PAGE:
.520ZBritish firms’ cash hoard is over £500bnBy Michael Burke
The source of the current crisis is the unwillingness of private firms to invest. Instead, they are hoarding cash that could otherwise be invested. The latest data shows that this cash hoard stood at £501.9 billion at the end of 2013. It has almost certainly risen since.
The latest ‘flow of funds’ data from the Office for National Statistics (ONS) provide comprehensive data for the financial flows between each sector of the economy. They show how the cash mountain has been created. Via the banks, these data show how the incomes of firms (mainly profits) or of individuals (mainly wages) can become savings and may be used for investment.
If a capitalist economy is functioning in the textbook manner, firms will generate profits which they use for their own investment. Through bank borrowing they will also be able to use the savings of private individuals to supplement that investment. It is the supposedly efficient and large-scale way that this takes place that gives the capitalist economy its particular power, and the pre-eminence of the private sector within that, including the banks.
But this is not what is happening in the British economy. The ONS chart below shows the savings and investment levels private non-financial firms (all private corporations excluding banks, insurers and so on, or PNFCs). These are shown from 1997 onwards as a proportion of GDP.
Over a prolonged period from 2001 to 2013 private firms in Britain have been net savers. Far from borrowing from another sector such as households (or from overseas, or government), private firms have been saving not borrowing. The peak level of this net saving was 4.3% of GDP in 2011. The recent high-point for firms’ borrowing was a not very high level of 2.8% of GDP in 2000. The difference between those two levels is 7.1% of GDP. This is significantly greater than the actual annual contraction in output during the recession and entirely accounts for it.
At the same time private firms have been cutting their levels of investment. Firms’ productive investment (Gross capital formation) peaked at 12.4% of GDP in 1998. It fell to 7% at the low-point of the recession in 2009, and the rebound since has only been to 9.2% of GDP. This is actually below the level of capital consumption in the economy (the capital consumed in the course of production). As a result British firms are not net producers of capital.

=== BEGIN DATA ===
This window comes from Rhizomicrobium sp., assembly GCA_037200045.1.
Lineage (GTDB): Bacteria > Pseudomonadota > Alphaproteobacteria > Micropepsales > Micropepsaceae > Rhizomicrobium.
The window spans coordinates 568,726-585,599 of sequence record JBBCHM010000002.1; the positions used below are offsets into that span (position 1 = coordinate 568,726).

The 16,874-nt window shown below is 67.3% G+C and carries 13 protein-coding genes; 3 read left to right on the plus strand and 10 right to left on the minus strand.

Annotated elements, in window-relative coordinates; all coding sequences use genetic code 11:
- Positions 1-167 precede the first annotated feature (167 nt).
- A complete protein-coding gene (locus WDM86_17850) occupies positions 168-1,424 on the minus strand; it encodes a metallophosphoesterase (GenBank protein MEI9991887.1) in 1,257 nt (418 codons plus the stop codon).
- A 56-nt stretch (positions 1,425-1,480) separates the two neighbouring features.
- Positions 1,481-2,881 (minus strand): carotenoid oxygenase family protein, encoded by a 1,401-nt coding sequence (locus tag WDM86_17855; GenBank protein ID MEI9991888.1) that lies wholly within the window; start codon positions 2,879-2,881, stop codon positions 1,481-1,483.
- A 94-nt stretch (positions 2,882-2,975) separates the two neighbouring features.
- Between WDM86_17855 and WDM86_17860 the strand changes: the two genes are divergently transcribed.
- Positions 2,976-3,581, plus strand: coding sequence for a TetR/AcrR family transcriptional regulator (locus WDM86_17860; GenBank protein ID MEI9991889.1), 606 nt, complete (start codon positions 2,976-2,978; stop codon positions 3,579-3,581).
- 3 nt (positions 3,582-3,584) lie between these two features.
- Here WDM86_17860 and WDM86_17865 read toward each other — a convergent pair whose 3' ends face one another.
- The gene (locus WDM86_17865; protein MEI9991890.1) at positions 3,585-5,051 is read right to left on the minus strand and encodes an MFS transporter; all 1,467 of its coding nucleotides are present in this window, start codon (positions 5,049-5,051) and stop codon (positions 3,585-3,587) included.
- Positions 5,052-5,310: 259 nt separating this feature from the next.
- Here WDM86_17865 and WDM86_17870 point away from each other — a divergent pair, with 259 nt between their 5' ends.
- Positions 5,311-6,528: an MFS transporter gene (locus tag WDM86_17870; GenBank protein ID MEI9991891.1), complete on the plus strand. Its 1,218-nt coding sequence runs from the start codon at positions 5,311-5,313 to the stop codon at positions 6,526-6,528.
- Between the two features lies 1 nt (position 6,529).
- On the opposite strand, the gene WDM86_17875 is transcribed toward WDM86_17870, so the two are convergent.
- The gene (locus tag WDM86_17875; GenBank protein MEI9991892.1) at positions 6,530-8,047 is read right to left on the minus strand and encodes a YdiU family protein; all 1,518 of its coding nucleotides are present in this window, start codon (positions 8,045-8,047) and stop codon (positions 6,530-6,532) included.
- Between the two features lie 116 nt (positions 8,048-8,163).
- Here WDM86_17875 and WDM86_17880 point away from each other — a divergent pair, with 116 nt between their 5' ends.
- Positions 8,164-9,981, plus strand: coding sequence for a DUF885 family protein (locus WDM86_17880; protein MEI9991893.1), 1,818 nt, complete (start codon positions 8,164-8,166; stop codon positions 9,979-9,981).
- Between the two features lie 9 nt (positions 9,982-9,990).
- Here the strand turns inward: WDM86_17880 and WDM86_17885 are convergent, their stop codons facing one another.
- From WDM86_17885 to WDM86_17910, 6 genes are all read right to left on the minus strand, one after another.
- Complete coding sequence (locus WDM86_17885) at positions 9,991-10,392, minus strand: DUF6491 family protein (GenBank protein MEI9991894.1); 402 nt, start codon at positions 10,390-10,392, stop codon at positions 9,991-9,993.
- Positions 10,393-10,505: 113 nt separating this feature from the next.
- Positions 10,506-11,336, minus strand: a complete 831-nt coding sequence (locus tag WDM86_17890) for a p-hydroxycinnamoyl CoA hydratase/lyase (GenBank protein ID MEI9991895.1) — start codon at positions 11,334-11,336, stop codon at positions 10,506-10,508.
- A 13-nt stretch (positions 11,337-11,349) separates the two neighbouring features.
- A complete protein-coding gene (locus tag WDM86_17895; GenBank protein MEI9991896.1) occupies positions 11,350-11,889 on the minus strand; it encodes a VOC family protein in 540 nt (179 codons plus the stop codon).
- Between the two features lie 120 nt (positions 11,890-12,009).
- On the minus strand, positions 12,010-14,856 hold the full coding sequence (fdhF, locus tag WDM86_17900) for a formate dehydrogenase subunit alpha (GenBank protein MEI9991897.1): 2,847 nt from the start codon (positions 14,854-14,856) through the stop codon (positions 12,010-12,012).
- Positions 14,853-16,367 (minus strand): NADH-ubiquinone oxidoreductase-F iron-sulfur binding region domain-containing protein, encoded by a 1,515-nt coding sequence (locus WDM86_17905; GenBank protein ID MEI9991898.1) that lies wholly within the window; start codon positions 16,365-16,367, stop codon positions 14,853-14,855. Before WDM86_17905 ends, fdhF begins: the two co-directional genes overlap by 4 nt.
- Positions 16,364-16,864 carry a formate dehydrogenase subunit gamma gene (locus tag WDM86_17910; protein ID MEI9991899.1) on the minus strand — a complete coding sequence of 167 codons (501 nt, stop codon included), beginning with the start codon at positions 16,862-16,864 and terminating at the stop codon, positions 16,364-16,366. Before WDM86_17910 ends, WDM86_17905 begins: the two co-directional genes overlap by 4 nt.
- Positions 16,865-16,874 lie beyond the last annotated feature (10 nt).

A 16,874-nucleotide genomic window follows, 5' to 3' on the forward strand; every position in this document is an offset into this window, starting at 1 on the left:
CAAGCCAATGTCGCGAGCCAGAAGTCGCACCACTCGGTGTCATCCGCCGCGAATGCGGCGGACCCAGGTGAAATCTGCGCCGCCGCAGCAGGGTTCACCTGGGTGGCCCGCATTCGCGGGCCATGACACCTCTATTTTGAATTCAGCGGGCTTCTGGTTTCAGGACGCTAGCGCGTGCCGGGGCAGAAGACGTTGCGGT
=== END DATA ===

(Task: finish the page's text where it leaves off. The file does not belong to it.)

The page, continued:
It is the savings of private frims which have produced the cash mountain. The growth of the cash hoard is shown in Fig.2 below both in terms of billions of pounds and in propprtion to GDP.
A number of reasons have been advanced for the growth in the cash mountain, including increasing complexity of global supply chains, greater uncertainty and other factors. They are generally unconvincing, not least because the growth in the cash hoard has coincided with both record shareholder returns and senior management rewards.
Companies in Britain and in the Western economies generally are content to retain or even increase high debt levels in order to fund share buybacks and extraordinary boardroom pay. They are not prepared to invest even their own profits, much less borrow to invest.
The cash hoard is directly related to profitability. Firms will not invest while they do not anticipate sufficent returns on that investment. As a result, the cash hoard will grow until they do.
Yet it is clear that the idea that ‘there is no money left’ for investment is false. The money is simply in the hands of those who refuse to invest it. What is required are measures that will wrest it from them in order to fund investment.